As of Oct. 14, shares of major lithium producers Albemarle (ALB 2.70%), Sociedad Quimica y Minera de Chile (SQM 0.81%) (also known as SQM), and Livent (LTHM) have returned 155%, 156%, and 144%, respectively, over past two years.

For context, the S&P 500 index has returned 5.9% over this period, and in the wake of 2022's bear market, the tech-heavy Nasdaq Composite is underwater, with a total return of negative 11%.

The main driver for these lithium stocks' powerful performances has been the surging demand for the material, which is used to make batteries for electric vehicles (EVs). The supply of battery-grade lithium has been tight relative to demand, which has lit a fire under prices. But can these lithium stocks double (or more) again over the next two years?

The long-term picture for select lithium stocks remains bright

It's highly unlikely that shares of Albemarle, SQM, and Livent will perform as well over the next two years as they have over the last two.

The macroeconomic environment is much different now than it was in late 2020. Inflation has surged, mostly due to factors related to the pandemic, and the Federal Reserve is aggressively raising interest rates in an effort to get inflation back under control. These macro factors have walloped stocks broadly, and there could be more pain in store for the market if the economy slips into a recession.

In addition, lithium miners have stepped up the pace of expanding their production capacity. So it's possible that demand for the metal won't outstrip supply to the same degree that it has recently. That will hold especially true if a recession occurs while significant additional capacity comes online. 

While the short term could be challenging, the long-term picture for select, high-quality lithium stocks remains bright. The EV revolution is still in its early innings, as illustrated by this fact: At the end of 2021, less than 2% of the light-duty vehicles on the road worldwide were all-electric or plug-in hybrids.  

Moreover, heavy trucks and other forms of transportation are in even earlier stages than cars of "going electric." The electrification of these other forms of transportation should greatly increase demand for lithium for decades. 

Albemarle and Livent would be the best bets for most investors

Most investors who want to buy shares of a well-established major lithium producer should stick with Albemarle and Livent. These companies are both headquartered in the United States, whereas SQM is based in Chile. That gives it a higher risk level from currency and political standpoints.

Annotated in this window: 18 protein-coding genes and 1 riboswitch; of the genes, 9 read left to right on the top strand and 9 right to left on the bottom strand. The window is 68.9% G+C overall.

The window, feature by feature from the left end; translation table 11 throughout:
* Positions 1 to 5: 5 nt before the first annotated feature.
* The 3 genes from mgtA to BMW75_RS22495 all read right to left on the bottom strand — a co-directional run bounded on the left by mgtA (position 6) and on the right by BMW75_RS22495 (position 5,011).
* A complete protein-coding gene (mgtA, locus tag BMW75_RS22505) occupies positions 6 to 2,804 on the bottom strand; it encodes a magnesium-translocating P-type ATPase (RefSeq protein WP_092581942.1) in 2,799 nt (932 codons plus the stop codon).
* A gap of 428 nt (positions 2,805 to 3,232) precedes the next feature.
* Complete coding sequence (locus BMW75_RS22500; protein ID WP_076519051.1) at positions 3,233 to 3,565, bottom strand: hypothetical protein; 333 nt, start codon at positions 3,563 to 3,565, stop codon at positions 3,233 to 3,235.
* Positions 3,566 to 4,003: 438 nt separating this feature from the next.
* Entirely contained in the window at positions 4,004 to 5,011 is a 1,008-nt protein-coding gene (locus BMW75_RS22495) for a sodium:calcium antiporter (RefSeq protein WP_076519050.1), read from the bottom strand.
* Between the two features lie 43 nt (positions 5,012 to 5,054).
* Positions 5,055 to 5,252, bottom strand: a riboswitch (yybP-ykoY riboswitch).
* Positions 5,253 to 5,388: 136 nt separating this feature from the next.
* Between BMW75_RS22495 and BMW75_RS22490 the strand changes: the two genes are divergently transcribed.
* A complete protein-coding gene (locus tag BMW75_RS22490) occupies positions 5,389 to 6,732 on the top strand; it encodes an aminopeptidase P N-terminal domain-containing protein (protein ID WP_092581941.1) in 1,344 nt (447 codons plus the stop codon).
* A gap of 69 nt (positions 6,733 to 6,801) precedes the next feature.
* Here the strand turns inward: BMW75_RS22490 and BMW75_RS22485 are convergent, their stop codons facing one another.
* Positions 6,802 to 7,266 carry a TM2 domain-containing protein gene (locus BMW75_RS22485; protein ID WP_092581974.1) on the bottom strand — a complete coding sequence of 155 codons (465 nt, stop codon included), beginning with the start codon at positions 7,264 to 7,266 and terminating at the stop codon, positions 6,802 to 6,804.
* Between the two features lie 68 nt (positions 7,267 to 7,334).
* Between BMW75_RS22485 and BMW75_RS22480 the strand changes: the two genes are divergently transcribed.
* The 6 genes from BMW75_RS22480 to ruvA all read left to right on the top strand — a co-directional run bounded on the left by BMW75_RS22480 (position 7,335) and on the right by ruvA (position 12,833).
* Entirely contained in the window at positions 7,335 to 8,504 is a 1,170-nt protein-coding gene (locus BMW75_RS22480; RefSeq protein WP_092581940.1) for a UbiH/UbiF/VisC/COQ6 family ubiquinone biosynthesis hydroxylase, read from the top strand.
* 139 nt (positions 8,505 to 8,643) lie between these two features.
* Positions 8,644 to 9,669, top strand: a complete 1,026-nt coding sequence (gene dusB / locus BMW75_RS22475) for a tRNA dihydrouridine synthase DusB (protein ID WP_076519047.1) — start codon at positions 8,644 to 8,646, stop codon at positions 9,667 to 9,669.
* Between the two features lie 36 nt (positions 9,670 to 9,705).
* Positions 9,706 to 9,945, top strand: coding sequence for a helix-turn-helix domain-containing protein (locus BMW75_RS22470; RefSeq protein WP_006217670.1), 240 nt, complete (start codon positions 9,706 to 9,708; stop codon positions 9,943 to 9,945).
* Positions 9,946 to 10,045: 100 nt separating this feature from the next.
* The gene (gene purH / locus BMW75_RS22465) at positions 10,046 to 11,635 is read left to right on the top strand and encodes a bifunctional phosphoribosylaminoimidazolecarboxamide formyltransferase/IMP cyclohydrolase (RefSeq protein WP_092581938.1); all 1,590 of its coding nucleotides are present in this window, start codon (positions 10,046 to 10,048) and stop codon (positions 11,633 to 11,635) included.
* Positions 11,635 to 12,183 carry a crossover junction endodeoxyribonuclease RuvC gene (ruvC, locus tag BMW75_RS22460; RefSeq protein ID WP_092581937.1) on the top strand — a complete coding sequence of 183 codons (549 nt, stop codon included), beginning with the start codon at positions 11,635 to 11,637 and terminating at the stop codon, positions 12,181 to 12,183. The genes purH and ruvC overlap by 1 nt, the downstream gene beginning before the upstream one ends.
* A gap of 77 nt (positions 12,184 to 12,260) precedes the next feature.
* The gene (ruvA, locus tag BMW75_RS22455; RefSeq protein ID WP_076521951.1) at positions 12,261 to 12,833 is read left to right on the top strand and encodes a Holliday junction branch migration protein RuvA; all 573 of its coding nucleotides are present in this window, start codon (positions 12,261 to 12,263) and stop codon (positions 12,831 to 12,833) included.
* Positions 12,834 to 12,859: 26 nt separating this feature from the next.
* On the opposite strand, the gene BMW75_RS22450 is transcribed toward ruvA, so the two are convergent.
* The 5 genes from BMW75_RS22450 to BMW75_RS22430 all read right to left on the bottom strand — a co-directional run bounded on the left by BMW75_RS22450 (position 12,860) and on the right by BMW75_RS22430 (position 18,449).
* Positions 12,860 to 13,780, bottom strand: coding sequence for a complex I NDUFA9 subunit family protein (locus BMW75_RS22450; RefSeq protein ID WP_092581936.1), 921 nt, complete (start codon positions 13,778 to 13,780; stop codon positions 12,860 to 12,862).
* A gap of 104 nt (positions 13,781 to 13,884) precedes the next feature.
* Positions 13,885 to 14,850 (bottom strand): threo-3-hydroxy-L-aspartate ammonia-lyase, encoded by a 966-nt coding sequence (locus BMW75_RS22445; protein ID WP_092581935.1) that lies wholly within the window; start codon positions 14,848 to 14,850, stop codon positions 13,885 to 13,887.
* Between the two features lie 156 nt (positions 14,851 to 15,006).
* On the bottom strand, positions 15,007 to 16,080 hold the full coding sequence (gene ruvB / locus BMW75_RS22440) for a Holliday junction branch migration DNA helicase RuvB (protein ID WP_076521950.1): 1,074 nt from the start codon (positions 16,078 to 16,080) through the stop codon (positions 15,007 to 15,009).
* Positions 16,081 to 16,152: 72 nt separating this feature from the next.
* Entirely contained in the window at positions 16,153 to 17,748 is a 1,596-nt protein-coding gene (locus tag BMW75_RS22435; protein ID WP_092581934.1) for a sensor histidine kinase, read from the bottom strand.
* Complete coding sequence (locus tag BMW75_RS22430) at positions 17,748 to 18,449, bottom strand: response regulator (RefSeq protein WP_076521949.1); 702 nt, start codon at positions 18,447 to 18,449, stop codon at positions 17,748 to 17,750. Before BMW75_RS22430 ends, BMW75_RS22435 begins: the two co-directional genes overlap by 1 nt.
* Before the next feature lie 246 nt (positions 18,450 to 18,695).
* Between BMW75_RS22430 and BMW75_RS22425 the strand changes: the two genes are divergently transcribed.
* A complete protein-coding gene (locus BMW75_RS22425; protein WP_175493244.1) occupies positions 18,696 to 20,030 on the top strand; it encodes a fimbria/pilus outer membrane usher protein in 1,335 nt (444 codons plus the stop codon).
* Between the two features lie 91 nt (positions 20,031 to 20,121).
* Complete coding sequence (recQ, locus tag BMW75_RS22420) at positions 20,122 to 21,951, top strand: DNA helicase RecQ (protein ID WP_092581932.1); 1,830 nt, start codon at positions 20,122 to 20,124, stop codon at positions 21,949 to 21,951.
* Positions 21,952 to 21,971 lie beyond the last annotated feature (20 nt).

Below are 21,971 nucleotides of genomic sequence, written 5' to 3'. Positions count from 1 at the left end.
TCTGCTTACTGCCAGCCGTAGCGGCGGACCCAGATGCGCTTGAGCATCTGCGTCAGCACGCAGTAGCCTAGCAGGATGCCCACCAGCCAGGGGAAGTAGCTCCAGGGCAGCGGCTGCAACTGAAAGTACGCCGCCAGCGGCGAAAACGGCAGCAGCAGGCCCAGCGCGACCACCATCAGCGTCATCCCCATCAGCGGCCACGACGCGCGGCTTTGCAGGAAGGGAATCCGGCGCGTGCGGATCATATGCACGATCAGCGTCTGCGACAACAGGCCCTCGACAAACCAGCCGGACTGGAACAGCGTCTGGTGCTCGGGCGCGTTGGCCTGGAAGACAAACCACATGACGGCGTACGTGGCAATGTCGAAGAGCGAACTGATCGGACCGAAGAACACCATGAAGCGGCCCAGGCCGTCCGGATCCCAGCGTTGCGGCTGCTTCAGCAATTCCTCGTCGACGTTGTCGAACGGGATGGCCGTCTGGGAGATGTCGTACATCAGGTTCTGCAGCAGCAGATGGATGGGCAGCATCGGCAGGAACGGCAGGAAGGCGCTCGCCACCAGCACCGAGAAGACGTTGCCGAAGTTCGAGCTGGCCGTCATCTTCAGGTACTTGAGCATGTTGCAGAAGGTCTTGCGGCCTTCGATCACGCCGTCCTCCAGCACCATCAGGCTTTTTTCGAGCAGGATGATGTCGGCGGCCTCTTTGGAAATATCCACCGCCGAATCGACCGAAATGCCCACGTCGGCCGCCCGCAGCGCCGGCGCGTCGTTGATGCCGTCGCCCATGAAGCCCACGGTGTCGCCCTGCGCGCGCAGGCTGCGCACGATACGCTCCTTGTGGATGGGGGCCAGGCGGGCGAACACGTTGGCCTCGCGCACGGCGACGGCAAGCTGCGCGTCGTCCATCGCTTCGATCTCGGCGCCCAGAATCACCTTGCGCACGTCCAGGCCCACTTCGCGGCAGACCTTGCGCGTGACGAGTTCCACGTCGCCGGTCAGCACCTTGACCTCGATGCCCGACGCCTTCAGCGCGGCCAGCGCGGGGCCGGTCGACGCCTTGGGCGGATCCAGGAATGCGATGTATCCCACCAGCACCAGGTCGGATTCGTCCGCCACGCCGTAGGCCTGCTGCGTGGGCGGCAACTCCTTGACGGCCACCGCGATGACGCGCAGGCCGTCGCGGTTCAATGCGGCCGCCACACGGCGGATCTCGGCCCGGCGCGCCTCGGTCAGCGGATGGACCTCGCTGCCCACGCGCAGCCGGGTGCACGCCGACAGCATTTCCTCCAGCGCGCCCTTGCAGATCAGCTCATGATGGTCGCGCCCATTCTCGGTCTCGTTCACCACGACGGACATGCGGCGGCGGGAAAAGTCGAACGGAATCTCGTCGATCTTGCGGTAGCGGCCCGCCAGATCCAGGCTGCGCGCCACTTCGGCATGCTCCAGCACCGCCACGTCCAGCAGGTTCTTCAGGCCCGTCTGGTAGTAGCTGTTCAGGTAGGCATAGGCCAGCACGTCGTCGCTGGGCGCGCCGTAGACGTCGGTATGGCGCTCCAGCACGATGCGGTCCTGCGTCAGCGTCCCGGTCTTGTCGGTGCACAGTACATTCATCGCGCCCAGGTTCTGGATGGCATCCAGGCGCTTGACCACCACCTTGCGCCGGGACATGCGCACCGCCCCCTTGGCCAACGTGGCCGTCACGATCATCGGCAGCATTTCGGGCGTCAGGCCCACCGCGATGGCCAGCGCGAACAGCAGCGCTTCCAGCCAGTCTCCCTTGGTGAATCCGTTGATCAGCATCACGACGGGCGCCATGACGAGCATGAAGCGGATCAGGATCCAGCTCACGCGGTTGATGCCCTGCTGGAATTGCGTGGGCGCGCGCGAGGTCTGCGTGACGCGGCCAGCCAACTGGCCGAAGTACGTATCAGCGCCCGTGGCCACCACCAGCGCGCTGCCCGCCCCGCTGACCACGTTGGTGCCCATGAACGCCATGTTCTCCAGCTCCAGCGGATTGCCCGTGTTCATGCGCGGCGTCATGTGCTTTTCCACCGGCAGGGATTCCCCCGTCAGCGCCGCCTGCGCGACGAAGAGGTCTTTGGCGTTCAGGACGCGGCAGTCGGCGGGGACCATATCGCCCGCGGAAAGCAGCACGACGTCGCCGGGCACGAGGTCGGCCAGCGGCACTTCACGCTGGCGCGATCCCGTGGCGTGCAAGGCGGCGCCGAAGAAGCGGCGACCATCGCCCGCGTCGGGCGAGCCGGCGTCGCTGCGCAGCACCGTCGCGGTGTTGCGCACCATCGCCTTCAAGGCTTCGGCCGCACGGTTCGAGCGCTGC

SQM stock has recently been the best performer of these three stocks, though it has significantly lagged Albemarle over the last decade (Livent has only traded since 2018). Moreover, SQM's high dividend yield might be tempting to some. But, in my view, this stock is only suited for investors who are not only comfortable with higher risk, but who also closely monitor foreign currency exchange rates and geopolitical factors.

The most significant difference between Albemarle and Livent is that Livent is a pure play on lithium, while Albemarle is not. In the second quarter, Albemarle's lithium business accounted for 60% of its revenues and a higher percentage of its profits. Albemarle is the better choice for investors who appreciate some diversification.

There's another difference that's worth noting. Albemarle pays a dividend -- it yields a modest 0.7% at the current share price -- while Livent does not. 

Both companies have been performing exceptionally well. In the second quarter, Albemarle's revenue surged 91% year over year to $1.48 billion, and its adjusted earnings per share rocketed 288% to $3.45. In the same quarter, Livent's revenue surged 114% year over year to $218.7 million, and its adjusted earnings per share increased about nine-fold to $0.37.

Third-quarter results will be coming soon. Livent is slated to report after the market close on Nov. 1. Albemarle hasn't yet set a date, but its release will probably also arrive early next month.